Bringing It Home
08 Sep 2017
Tips and advice from our garden experts
The wonderful style of Charleston, and the gardens and landscapes that abound here, all have an origin in travel. Influences, forms and aesthetics throughout the years have created a “look” that is now truly of the Lowcountry, truly our own. But as compelling and inspirational as this look can be, it’s also very interesting and personal. It combines the best features of “what makes a Charleston garden a Charleston garden,” with an input or two from one’s own travels.
Seeing elements elsewhere (Europe, Far East, West Indies, etc.) and interjecting them within the architecture and climate of South Carolina, are actually continuations of the legacy of our garden design past. That input can be literal or physical. For instance, an art object or sculpture you purchased at the Paris Flea Market may now be the centerpiece of your courtyard boxwood parterre. Or, more generally, the “feel” you got when you first stepped out onto the terrace of your AIRBNB rental in Santa Barbara last summer, has inspired the design for your new cottage patio on Kiawah.
I do think it’s fun and important to personalize your outdoor living spaces with thoughts of those spaces left behind, those that transported you while on vacation even for a short time, and really solidified a sense of place and terroir. A particular spot may have been extra special as it took you away from “here” for a week, gave you a much-needed breather, and created memories. The thought here is to bottle a small portion of what was seen and loved, and uncork it at home. You want to utilize those remembrances in cool, strong or subtle ways. The T-shirt from Cancun is fine, but turning your underutilized backyard space in to a seaside hacienda might be a bit more fulfilling and enduring.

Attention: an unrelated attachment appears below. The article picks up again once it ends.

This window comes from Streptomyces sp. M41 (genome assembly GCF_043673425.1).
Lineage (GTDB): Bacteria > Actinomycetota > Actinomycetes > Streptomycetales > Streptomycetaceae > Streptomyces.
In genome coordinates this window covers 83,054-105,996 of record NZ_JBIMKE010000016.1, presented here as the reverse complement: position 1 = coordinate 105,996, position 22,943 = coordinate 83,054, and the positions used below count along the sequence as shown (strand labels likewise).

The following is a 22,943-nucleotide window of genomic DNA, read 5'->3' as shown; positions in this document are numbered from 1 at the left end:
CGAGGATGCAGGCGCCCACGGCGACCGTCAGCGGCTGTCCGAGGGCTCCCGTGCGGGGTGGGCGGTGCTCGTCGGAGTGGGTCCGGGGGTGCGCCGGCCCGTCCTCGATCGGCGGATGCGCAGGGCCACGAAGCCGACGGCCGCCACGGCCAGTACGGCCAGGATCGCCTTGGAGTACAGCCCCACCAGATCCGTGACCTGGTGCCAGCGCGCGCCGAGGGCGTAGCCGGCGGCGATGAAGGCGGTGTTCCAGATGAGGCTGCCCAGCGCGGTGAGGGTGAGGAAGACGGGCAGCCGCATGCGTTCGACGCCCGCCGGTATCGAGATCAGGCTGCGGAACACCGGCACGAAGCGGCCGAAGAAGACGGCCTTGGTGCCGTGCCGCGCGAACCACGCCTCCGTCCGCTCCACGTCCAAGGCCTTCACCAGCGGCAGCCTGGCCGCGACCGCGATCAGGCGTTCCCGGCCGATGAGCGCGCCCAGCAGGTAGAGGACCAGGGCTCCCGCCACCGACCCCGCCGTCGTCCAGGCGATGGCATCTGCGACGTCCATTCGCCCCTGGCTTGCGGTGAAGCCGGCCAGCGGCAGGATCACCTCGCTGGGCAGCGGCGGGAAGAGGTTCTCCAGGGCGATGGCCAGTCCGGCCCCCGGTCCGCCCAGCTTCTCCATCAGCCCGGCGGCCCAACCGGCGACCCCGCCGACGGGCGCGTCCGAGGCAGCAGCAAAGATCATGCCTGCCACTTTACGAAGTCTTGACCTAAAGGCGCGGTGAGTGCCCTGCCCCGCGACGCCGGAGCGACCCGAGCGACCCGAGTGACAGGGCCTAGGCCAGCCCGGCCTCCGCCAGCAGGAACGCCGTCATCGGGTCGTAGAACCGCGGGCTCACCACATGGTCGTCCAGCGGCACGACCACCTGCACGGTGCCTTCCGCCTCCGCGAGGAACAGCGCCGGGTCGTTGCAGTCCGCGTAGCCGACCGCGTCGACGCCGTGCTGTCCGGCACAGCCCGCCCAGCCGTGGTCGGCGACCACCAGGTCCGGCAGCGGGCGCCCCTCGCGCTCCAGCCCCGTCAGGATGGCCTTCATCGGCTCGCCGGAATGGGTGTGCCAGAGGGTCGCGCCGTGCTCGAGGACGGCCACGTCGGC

Here are a few more how-to tips and suggestions while I have you reminiscing about your favorite landscape on Maui or Tuscan balcony view:
The shell collection you and your kids brought back from the Bahamas can be placed at the base of a brightly colored urn. The flowing water splashing down into the shells makes great use of them—so much better than run-of-the-mill stones or pebbles.
The distant views of Italian cypress and the scent of upright, blue-flowering rosemary can easily work in a local garden and will take you back to Sienna with every captured whiff.
Find a classic French bistro table and set of chairs that reminds you of your mornings at the café in the 7th Arrondissement. Your café au lait will never taste so good.
Not all of the flowers and greenery of Thailand will work here, but do plant lemongrass, butterfly ginger, climbing jasmine, and clumping bamboo—especially as a backdrop to a well-sculpted Buddha statue.
Instead of an Amazon (company, not river) sourced outdoor dining table, have one built by a local craftsman using a live-edge slab of cypress or mahogany. That Tahoe or Aspen mountain feeling will come rushing back to you with every dinner enjoyed upon it.
Black Mexican beach pebbles, various types of Yucca, and succulents grouped and styled in an organic, naturalized way could bring the Western Caribbean to West Ashley.
A hip transformation of patterned concrete tile overlaid on a boring, gray concrete entry patio could give just the right “wow factor” of a cool California or South Beach vibe.
Remember when you travel: Eat and drink, relax and enjoy, but also keep your eyes open for the fun and different landscape elements that make all of the world so special. It’s not about creating a themed landscape here at home, so much as creating personalized spaces with real meaning. Inspiration does not have to come from a website or a magazine—let it come from what you have seen and what you have experienced. In the end, that new backyard creation at home will simply mean more to you.